When people get the letter with the results they are also given a list of the symptoms of bowel cancer in order to promote awareness. Screening is done every two years (for those aged 60-74) and bowel cancer might develop between screening rounds. Many people thought it was a good idea to receive this list of symptoms, and although a man said that the information about symptoms had not affected his behaviour, others said that the detailed list of symptoms had affected how they inspected their motions. A woman said that the information encouraged her to include more fruit in her diet.
The letter with the results included a list of the symptoms of bowel cancer but it did not affect...
Or has it alerted you to the fact that you must be aware of other, of certain things for the future?
No I don't think so. I certainly don't sort of spend time thinking about it and certainly when I go to the toilet, no, I don't sort of, 'Oh well I must have a look at that', you know, 'that looks a bit different today than it did last week', no. And I don't think I'm the sort of person that sort of worries about that too much anyway [laughs].
The letter giving her the results reminded her to look out for symptoms of bowel cancer, such as...
Yes it, it was very good because it said although on this occasion, well it didn't say although, but it makes you think that just because on this occasion everything was okay it's, it doesn't mean that you don't look out for any other signs or symptoms and it gives you a list of what the symptoms could be. So you don't sit back and think, 'Oh I've done the test, I'm okay'.
There's still more things that you can look for.
Can you remember what sort of things those would be?
The main one I think was any blood in a motion and significant patterns, changes in motions, that kind of thing.
And did that letter affect how you think about what happens in the toilet on a day to day basis?
No not really, no because [laughs] I, I usually have very regular sort of toilet habits and it, no it hasn't made any made any difference I, well I suppose in a way I always make sure that there's no blood, that's the thing, but I don't very often have a change of pattern unless I'm not very well.
So it's made you more aware.
A bit more aware yes.
The letter with the list of symptoms influenced her and made her look at her motions more carefully.
Does that letter affect how you now look at your faeces?
It did, it did, it said to keep an eye on things, make sure you don't get constipated or you don't get diarrhoea, if it's, if there's any blood in it, if it looks a bit black to go to your doctor.
So do you think those instructions with the letter influenced you?
I do think they're good, I do yes.
One man was told that his Faecal Occult Blood test result was normal, but having read about the symptoms of bowel cancer he checked his motions regularly and noticed blood. After six months he went to his GP and was eventually diagnosed with bowel cancer.
The letter said that the result of his test was normal. Six months later he re-read the list of...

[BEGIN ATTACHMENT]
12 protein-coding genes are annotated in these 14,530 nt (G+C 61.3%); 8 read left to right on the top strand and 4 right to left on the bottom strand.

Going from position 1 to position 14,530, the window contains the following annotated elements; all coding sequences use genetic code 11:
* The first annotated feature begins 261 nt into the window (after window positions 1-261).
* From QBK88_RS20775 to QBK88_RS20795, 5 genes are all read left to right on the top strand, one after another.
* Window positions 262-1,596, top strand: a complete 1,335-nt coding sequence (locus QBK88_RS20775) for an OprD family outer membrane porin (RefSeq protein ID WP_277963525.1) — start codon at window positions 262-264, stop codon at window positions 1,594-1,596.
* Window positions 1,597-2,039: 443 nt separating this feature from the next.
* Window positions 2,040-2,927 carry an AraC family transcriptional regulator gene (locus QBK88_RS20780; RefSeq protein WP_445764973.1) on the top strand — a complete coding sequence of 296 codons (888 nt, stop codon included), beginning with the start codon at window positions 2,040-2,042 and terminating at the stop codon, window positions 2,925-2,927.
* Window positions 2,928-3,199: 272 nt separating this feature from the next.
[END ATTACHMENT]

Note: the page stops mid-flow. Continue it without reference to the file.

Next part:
The pilot scheme for mass screening of bowel cancer was introduced to the West Midlands in the year 2000. This involved only people who had reached the age of 60 and over (…). Having reached the ripe old age, I was thus invited to take part and was delighted when the result came back giving me an all clear. Life then carried on as usual and at the time, something like 6 months later, I happened to be cleaning, clearing out paperwork from my writing bureau and I came across the document which I'd received, giving me the all clear. And having read it again I found that it contained a list of symptoms that give an indicator of bowel cancer, those being blood in the stools, a change from constipation, from normal stools to constipation or diarrhoea, pain in the abdomen and loss of weight.
At that point in time I decided that it would be little or no inconvenience to check my own stools, and I proceeded to do this on a daily basis. It became, it was important to me that I carry out this exercise over a fairly long period of time because to rush to the doctors at the first sign would really have only been negative. And I continued to check and I was quite surprised to find that it [blood] wouldn't necessarily be there every day, it may in fact not be evident for periods of up to five days.
This is a little bit of blood?
Yes. In actual fact I carried out the exercise for a period of six months so it was June 2001 when I reached the conclusion, I came to the final conclusion that in fact it was time to go and see my GP because the evidence of blood was there at least 90% of the time over that period.
So what happened when you went to the GP after the six months?
Well the GP hasn't obviously got at his disposal the sophisticated kit that the consultant can use to examine you so all he can do is use one of his digits.
A rectal examination?
Give you a rectal examination. My doctor having done that already, knew, because I'd told him obviously that I'd been checking myself for six months anyhow, and he said, “Well you've obviously taken a sensible view of doing the sampling because you've done it over that period of time, and although I can't confirm that you've got it [cancer] I am going to, I'm going to refer you.” Which he did, and I subsequently saw the consultant, probably a couple of months later and I had the sigmoidoscopy.
Last reviewed May 2016.
Last updated May 2016.